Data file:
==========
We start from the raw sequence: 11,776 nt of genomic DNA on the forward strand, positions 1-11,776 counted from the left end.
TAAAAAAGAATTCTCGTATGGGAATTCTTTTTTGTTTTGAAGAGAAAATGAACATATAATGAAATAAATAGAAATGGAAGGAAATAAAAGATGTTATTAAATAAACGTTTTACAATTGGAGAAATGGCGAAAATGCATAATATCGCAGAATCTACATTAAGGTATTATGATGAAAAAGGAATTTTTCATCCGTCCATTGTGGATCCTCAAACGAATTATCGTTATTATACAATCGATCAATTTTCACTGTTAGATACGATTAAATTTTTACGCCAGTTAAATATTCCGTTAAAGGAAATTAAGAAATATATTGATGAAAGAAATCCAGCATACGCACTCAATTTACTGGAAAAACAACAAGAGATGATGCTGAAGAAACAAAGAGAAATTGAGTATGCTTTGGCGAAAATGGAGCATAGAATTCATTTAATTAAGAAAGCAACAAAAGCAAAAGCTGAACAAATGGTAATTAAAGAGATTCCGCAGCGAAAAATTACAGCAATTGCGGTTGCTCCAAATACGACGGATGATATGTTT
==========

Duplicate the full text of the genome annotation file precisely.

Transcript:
We start from the raw sequence: 11,776 nt of genomic DNA on the forward strand, positions 1-11,776 counted from the left end.
TAAAAAAGAATTCTCGTATGGGAATTCTTTTTTGTTTTGAAGAGAAAATGAACATATAATGAAATAAATAGAAATGGAAGGAAATAAAAGATGTTATTAAATAAACGTTTTACAATTGGAGAAATGGCGAAAATGCATAATATCGCAGAATCTACATTAAGGTATTATGATGAAAAAGGAATTTTTCATCCGTCCATTGTGGATCCTCAAACGAATTATCGTTATTATACAATCGATCAATTTTCACTGTTAGATACGATTAAATTTTTACGCCAGTTAAATATTCCGTTAAAGGAAATTAAGAAATATATTGATGAAAGAAATCCAGCATACGCACTCAATTTACTGGAAAAACAACAAGAGATGATGCTGAAGAAACAAAGAGAAATTGAGTATGCTTTGGCGAAAATGGAGCATAGAATTCATTTAATTAAGAAAGCAACAAAAGCAAAAGCTGAACAAATGGTAATTAAAGAGATTCCGCAGCGAAAAATTACAGCAATTGCGGTTGCTCCAAATACGACGGATGATATGTTT